The gang discusses Fire Emblem: Three Houses, the latest entry in the long-running tactics RPG series. We dig into how Three Houses uses its character development mechanics to encourage the player to invest in their characters both mechanically and emotionally. We then contrast this approach with those taken in XCOM 2 and Darkest Dungeon to see how each game uses its systems to reinforce its unique themes and tone.
We discuss Fantasy Flight Games' recent 'unique deck game', Keyforge, in which every deck you buy is a randomly generated, unique, and unchangeable combination of cards. We look at how this system makes the game more approachable than traditional trading card games, how it affects high level and competitive play, and what other developers can learn from this approach, even if they don't have access to FFG's custom printing processes.
The gang compare the card combat systems in Steamworld Quest and Slay the Spire and analyze how one simple difference massively changes the focus of each game.
Jon and Rob discuss how the developers of 2016's Doom reboot pursued a philosophy of 'push-forward combat', utilizing smartly-design systems and AI to give the player a sense of agency and empowerment.
(We also referred to Doom 2016 as Doom 5, thinking that there had been a previous, underwhelming Doom 4. No such game was ever release -- we were probably thinking of Quake 4 instead. Our bad!)
Jon and Rob are back from vacation, and we're ready to deliver some spicy hot takes! This time: Jon can't stand playing Dungeons & Dragons, despite loving lots of other tabletop RPGs. Improv comedy technique, homebrew magic systems, and bad fantasy novels are all discussed within.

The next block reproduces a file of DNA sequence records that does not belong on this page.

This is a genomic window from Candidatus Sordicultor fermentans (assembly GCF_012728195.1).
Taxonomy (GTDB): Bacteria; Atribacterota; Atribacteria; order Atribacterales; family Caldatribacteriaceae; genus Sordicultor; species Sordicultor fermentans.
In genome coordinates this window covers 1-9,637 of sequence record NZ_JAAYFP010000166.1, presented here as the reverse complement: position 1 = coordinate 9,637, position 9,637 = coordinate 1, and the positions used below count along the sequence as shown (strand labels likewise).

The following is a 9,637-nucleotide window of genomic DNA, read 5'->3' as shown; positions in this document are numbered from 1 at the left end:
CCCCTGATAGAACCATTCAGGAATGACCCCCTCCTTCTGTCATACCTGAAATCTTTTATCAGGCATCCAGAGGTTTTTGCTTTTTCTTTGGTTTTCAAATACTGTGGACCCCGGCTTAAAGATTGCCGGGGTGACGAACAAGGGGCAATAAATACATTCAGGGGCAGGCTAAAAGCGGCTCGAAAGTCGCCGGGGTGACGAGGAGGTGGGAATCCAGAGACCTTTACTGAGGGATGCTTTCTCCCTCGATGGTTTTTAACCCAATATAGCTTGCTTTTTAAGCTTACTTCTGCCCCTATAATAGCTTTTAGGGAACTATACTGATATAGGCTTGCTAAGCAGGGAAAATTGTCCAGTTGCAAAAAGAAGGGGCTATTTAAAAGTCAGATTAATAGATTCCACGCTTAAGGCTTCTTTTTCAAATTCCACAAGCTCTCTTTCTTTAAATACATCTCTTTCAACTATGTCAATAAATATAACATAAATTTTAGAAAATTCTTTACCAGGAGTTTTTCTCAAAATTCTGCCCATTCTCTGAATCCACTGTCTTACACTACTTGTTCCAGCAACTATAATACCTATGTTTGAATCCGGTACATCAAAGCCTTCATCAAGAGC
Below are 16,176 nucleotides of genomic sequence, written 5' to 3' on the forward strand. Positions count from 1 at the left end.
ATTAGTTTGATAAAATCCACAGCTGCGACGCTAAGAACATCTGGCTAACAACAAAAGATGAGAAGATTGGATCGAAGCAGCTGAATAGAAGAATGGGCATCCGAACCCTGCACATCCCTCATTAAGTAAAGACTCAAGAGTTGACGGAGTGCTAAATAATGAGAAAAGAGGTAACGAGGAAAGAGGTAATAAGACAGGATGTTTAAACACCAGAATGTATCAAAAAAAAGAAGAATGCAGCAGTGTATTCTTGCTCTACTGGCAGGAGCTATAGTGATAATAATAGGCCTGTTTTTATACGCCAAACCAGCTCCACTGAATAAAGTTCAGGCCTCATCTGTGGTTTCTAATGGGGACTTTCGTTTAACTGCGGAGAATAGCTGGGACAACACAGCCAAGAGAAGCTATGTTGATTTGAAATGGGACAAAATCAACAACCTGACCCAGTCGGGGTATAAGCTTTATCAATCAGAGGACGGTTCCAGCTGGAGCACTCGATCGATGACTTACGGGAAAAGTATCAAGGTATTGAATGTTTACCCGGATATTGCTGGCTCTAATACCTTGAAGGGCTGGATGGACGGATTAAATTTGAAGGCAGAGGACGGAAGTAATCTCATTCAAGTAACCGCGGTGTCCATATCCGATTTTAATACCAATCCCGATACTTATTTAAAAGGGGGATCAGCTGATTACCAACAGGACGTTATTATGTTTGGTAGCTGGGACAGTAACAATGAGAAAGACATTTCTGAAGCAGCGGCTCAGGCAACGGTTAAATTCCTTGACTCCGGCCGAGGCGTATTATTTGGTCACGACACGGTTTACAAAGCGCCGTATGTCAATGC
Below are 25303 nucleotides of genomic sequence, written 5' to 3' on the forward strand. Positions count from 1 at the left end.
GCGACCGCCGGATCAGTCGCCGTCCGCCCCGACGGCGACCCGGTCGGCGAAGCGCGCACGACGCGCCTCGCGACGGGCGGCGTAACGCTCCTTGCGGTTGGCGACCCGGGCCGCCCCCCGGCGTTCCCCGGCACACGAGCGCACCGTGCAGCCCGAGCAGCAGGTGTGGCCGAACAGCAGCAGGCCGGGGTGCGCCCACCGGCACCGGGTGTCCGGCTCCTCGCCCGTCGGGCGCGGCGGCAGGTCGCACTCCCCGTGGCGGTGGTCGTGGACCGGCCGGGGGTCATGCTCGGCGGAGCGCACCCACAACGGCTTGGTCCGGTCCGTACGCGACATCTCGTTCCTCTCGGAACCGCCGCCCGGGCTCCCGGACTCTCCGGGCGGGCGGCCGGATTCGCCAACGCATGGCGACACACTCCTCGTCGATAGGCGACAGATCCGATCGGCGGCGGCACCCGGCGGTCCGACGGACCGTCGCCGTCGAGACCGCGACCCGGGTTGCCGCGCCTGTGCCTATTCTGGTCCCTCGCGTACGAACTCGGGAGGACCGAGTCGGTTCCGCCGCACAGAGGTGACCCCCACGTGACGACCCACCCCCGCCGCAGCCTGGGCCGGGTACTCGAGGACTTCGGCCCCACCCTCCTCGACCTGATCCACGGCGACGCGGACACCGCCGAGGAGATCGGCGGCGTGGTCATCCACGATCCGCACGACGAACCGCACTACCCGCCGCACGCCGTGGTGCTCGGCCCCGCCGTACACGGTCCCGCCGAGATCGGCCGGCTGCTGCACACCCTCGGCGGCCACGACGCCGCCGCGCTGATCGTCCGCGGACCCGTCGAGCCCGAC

This week we're discussing one of the most important skills for a professional game designer to cultivate -- workplace communication! We share thoughts and personal anecdotes on how to clearly get your ideas across, how to foster a non-toxic work environment, and how to align your whole team behind the same set of goals.
Continuing on from last week's discussion of non-standard RPG stats in games, we dig into the confusingly named stats that make up Bloodborne's progression system. Designs will be analyzed, honor will be challenged, and in true From Software fashion, one of our hosts will die.
The gang discusses Digimon World's Brains stat and how it allowed the designers to tutorialize the game's combat by abstracting the player's access to each monster's moves until they had gained a certain level of familiarity with them. Also: the start of a bitter feud that threatens to tear the world of Pretentious Game Ideas apart.
Rob and Jon take to the mics alone to discuss Ladykiller in a Bind, Christine Love's 2016 visual novel about queer romance and mistaken identities. Specifically, we're digging into Ladykiller's innovative dialogue system, breaking down what makes it work so well and what other games can learn from it.